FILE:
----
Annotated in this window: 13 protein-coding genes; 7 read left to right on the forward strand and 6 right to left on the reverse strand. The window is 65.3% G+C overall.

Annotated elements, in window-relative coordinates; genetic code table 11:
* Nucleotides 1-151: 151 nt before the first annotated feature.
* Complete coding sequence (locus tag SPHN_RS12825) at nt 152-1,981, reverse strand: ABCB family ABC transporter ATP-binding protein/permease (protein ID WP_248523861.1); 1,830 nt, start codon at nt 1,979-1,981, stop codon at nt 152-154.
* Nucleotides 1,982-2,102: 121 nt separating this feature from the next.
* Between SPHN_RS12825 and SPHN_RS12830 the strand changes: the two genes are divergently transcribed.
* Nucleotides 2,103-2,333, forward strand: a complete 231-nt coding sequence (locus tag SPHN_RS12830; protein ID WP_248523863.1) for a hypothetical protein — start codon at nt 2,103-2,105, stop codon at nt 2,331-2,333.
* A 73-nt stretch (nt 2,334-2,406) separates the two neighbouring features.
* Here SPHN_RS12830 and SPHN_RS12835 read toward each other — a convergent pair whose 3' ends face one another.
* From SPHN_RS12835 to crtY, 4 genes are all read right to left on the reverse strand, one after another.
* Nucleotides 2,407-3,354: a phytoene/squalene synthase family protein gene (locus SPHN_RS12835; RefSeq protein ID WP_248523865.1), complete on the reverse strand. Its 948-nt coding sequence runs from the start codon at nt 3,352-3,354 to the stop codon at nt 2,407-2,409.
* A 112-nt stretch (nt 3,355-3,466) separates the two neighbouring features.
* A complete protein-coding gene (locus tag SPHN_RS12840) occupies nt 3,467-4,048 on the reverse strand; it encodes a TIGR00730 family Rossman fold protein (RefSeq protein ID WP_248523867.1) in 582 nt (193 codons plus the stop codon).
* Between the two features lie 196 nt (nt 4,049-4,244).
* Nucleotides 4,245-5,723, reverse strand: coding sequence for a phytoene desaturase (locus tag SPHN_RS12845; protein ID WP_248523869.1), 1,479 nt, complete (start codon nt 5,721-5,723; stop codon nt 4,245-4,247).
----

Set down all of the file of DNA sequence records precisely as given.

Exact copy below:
Annotated in this window: 13 protein-coding genes; 7 read left to right on the forward strand and 6 right to left on the reverse strand. The window is 65.3% G+C overall.

Annotated elements, in window-relative coordinates; genetic code table 11:
* Nucleotides 1-151: 151 nt before the first annotated feature.
* Complete coding sequence (locus tag SPHN_RS12825) at nt 152-1,981, reverse strand: ABCB family ABC transporter ATP-binding protein/permease (protein ID WP_248523861.1); 1,830 nt, start codon at nt 1,979-1,981, stop codon at nt 152-154.
* Nucleotides 1,982-2,102: 121 nt separating this feature from the next.
* Between SPHN_RS12825 and SPHN_RS12830 the strand changes: the two genes are divergently transcribed.
* Nucleotides 2,103-2,333, forward strand: a complete 231-nt coding sequence (locus tag SPHN_RS12830; protein ID WP_248523863.1) for a hypothetical protein — start codon at nt 2,103-2,105, stop codon at nt 2,331-2,333.
* A 73-nt stretch (nt 2,334-2,406) separates the two neighbouring features.
* Here SPHN_RS12830 and SPHN_RS12835 read toward each other — a convergent pair whose 3' ends face one another.
* From SPHN_RS12835 to crtY, 4 genes are all read right to left on the reverse strand, one after another.
* Nucleotides 2,407-3,354: a phytoene/squalene synthase family protein gene (locus SPHN_RS12835; RefSeq protein ID WP_248523865.1), complete on the reverse strand. Its 948-nt coding sequence runs from the start codon at nt 3,352-3,354 to the stop codon at nt 2,407-2,409.
* A 112-nt stretch (nt 3,355-3,466) separates the two neighbouring features.
* A complete protein-coding gene (locus tag SPHN_RS12840) occupies nt 3,467-4,048 on the reverse strand; it encodes a TIGR00730 family Rossman fold protein (RefSeq protein ID WP_248523867.1) in 582 nt (193 codons plus the stop codon).
* Between the two features lie 196 nt (nt 4,049-4,244).
* Nucleotides 4,245-5,723, reverse strand: coding sequence for a phytoene desaturase (locus tag SPHN_RS12845; protein ID WP_248523869.1), 1,479 nt, complete (start codon nt 5,721-5,723; stop codon nt 4,245-4,247).